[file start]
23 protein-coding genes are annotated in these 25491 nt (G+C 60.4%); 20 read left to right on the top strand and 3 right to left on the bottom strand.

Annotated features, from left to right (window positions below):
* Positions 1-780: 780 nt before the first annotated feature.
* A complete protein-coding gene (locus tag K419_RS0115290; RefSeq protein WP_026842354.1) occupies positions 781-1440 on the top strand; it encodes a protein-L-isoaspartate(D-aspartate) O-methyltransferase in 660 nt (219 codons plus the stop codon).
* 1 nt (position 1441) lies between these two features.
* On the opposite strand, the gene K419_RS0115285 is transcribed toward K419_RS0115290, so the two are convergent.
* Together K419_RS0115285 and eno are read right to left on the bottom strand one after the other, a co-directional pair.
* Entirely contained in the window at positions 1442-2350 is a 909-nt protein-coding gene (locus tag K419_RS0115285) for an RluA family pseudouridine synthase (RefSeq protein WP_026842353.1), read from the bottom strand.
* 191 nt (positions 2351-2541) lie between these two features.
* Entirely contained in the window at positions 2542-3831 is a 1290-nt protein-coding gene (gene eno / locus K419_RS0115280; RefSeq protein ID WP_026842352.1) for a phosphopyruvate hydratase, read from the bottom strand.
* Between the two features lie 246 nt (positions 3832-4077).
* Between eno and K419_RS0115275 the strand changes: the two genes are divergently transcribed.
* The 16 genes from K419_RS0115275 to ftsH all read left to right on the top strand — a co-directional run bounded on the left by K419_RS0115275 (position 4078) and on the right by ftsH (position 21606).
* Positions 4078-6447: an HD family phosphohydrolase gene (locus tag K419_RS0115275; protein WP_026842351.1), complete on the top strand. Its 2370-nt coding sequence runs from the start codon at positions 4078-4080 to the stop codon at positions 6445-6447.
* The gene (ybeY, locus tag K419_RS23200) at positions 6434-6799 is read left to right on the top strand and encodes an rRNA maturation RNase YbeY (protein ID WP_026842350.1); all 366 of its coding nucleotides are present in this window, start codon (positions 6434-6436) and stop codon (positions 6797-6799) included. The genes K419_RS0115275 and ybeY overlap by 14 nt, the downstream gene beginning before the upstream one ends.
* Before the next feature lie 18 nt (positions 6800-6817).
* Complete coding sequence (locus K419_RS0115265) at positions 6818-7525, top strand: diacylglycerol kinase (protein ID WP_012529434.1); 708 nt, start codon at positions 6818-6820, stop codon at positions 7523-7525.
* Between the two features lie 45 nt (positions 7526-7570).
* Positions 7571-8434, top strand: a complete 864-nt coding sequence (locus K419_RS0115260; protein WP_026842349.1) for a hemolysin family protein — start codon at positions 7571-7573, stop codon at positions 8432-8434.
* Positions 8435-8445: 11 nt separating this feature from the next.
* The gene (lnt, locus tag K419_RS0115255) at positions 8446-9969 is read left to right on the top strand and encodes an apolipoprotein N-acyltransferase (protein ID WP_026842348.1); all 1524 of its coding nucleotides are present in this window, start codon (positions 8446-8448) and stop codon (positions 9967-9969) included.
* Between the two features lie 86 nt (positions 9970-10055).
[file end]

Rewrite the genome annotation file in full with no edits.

23 protein-coding genes are annotated in these 25491 nt (G+C 60.4%); 20 read left to right on the top strand and 3 right to left on the bottom strand.

Annotated features, from left to right (window positions below):
* Positions 1-780: 780 nt before the first annotated feature.
* A complete protein-coding gene (locus tag K419_RS0115290; RefSeq protein WP_026842354.1) occupies positions 781-1440 on the top strand; it encodes a protein-L-isoaspartate(D-aspartate) O-methyltransferase in 660 nt (219 codons plus the stop codon).
* 1 nt (position 1441) lies between these two features.
* On the opposite strand, the gene K419_RS0115285 is transcribed toward K419_RS0115290, so the two are convergent.
* Together K419_RS0115285 and eno are read right to left on the bottom strand one after the other, a co-directional pair.
* Entirely contained in the window at positions 1442-2350 is a 909-nt protein-coding gene (locus tag K419_RS0115285) for an RluA family pseudouridine synthase (RefSeq protein WP_026842353.1), read from the bottom strand.
* 191 nt (positions 2351-2541) lie between these two features.
* Entirely contained in the window at positions 2542-3831 is a 1290-nt protein-coding gene (gene eno / locus K419_RS0115280; RefSeq protein ID WP_026842352.1) for a phosphopyruvate hydratase, read from the bottom strand.
* Between the two features lie 246 nt (positions 3832-4077).
* Between eno and K419_RS0115275 the strand changes: the two genes are divergently transcribed.
* The 16 genes from K419_RS0115275 to ftsH all read left to right on the top strand — a co-directional run bounded on the left by K419_RS0115275 (position 4078) and on the right by ftsH (position 21606).
* Positions 4078-6447: an HD family phosphohydrolase gene (locus tag K419_RS0115275; protein WP_026842351.1), complete on the top strand. Its 2370-nt coding sequence runs from the start codon at positions 4078-4080 to the stop codon at positions 6445-6447.
* The gene (ybeY, locus tag K419_RS23200) at positions 6434-6799 is read left to right on the top strand and encodes an rRNA maturation RNase YbeY (protein ID WP_026842350.1); all 366 of its coding nucleotides are present in this window, start codon (positions 6434-6436) and stop codon (positions 6797-6799) included. The genes K419_RS0115275 and ybeY overlap by 14 nt, the downstream gene beginning before the upstream one ends.
* Before the next feature lie 18 nt (positions 6800-6817).
* Complete coding sequence (locus K419_RS0115265) at positions 6818-7525, top strand: diacylglycerol kinase (protein ID WP_012529434.1); 708 nt, start codon at positions 6818-6820, stop codon at positions 7523-7525.
* Between the two features lie 45 nt (positions 7526-7570).
* Positions 7571-8434, top strand: a complete 864-nt coding sequence (locus K419_RS0115260; protein WP_026842349.1) for a hemolysin family protein — start codon at positions 7571-7573, stop codon at positions 8432-8434.
* Positions 8435-8445: 11 nt separating this feature from the next.
* The gene (lnt, locus tag K419_RS0115255) at positions 8446-9969 is read left to right on the top strand and encodes an apolipoprotein N-acyltransferase (protein ID WP_026842348.1); all 1524 of its coding nucleotides are present in this window, start codon (positions 8446-8448) and stop codon (positions 9967-9969) included.
* Between the two features lie 86 nt (positions 9970-10055).